Commissioner Margrethe Vestager, in charge of competition policy, said: "Ports are key infrastructure for economic growth and regional development. That is why EU State aid rules provide ample room for Member States to support and invest in ports. At the same time, to ensure fair competition across the EU, ports generating profits from economic activities should pay taxes in the same way as other companies - no more, no less."
Cross-border competition plays an important role in the ports sector and the Commission is committed to ensuring a level playing field in this key economic sector.
Ports carry out both non-economic and economic activities:
· Non-economic activities, such as maritime traffic control and safety or anti-pollution surveillance, typically fall within the competence of public authorities. Such public remit activities are outside the scope of EU State aid control.
· The commercial operation of port infrastructure, such as providing paid access to the port, on the other hand constitutes an economic activity. EU State aid rules apply to these activities.
A corporate tax exemption for ports that earn profits from economic activities can provide them with a competitive advantage when they operate on the internal market and therefore involves State aid, which may not be compatible with EU rules.
In Italy, ports are fully exempt from corporate income tax.
In Spain, ports are exempt from corporate income tax on their main sources of revenue, such as port fees or income from rental or concession contracts. In the Basque Country, ports are fully exempt from corporate tax.
In April 2018, the Commission informed Italy and Spain of its concerns regarding their regimes for the taxation of ports. The Commission takes the preliminary view that, in both Italy and Spain, the existing tax regimes provide the ports with a selective advantage that may breach EU State aid rules.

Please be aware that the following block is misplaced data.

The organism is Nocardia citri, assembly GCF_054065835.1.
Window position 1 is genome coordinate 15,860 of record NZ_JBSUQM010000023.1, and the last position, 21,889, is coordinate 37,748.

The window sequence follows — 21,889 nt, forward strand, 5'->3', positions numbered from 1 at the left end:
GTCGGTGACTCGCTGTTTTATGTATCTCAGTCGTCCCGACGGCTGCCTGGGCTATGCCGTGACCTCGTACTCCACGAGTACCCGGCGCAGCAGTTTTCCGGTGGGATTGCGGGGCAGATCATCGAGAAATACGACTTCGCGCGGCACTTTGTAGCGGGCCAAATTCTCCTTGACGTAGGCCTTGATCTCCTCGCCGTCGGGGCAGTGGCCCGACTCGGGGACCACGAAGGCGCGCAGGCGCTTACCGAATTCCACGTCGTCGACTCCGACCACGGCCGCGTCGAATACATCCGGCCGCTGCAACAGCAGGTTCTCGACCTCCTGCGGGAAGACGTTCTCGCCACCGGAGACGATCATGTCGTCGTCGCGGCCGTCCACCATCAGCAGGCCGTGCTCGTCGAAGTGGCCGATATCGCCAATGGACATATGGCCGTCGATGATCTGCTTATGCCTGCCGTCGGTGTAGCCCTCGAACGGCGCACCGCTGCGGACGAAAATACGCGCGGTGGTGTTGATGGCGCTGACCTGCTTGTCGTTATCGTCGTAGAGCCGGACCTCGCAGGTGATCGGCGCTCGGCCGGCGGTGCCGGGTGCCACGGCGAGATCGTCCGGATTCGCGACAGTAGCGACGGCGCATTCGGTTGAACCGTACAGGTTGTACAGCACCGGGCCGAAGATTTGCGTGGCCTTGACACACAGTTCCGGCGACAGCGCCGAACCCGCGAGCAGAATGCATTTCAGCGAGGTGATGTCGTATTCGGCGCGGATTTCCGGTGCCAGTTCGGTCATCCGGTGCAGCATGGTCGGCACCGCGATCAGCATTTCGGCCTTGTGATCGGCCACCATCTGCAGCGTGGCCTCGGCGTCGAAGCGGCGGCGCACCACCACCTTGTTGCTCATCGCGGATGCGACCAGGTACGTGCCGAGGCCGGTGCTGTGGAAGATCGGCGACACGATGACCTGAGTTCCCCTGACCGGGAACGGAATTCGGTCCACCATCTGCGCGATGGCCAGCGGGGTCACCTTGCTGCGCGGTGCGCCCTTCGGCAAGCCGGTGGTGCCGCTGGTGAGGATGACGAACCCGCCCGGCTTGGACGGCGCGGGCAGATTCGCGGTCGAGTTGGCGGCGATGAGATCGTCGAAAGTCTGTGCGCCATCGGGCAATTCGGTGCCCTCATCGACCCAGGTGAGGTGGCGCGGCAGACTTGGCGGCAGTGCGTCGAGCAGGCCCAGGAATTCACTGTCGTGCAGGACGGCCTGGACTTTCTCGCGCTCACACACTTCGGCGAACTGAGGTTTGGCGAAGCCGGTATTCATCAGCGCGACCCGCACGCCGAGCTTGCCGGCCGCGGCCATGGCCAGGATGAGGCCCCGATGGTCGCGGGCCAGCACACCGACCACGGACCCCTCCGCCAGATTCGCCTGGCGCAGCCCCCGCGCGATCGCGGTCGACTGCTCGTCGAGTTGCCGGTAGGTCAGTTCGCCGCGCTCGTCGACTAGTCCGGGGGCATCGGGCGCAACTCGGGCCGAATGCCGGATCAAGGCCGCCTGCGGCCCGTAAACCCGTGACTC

Today, the Commission has therefore invited Italy and Spain to adapt their legislation in order to ensure that ports, as from 1 January 2020, will pay corporate tax in the same way as other companies in Italy and Spain, respectively. Each country now has two months to react.
The tax regimes applicable to ports in Italy and Spain existed prior to the entry into force of the EU Treaty in these Member States. Therefore, these measures are considered as "existing aid" and their assessment is subject to a specific cooperation procedure between the Member States concerned and the Commission. For existing aid that is found to be in breach of EU State aid rules, beneficiaries are not required to reimburse aid received in the past.
When existing aid appears to be in breach of EU State aid rules, the Commission, as a first step, informs the Member State about its concerns. In light of the reply, the Commission may then propose appropriate measures to bring the measure in line with EU State aid rules.
Today's proposals to Italy and Spain are such second steps. If the Member States do not accept the proposals, the Commission may decide, as a third step, to open an in-depth investigation to verify the compatibility of the existing aid. If the Commission concludes that the regime is not compatible with EU State aid rules, it may require the Member State to put an end to the aid scheme that distorts competition in the Single Market.
In parallel, the Commission is also continuing its investigation into the functioning and taxation of ports in other Member States and will take the necessary steps to ensure fair competition between all ports in the EU.
Removing unjustified tax advantages does not mean that ports can no longer receive State support. Member States have many possibilities to support ports in line with EU State aid rules, for example to achieve EU transport objectives or to put in place necessary infrastructure investment which would not have been possible without public aid. In this regard, in May 2017, the Commission simplified rules for public investment in ports. As a result of the Commission extending the General Block Exemption Regulation to non-problematic investment in ports, Member States can now invest up to €150 million in sea ports and up to €50 million in inland ports with full legal certainty and without prior verification by the Commission. The Regulation allows public authorities to, for example, cover the costs of dredging in ports and access waterways. Furthermore, EU rules enable Member States to compensate ports for the cost of undertaking public service tasks (services of general economic interest).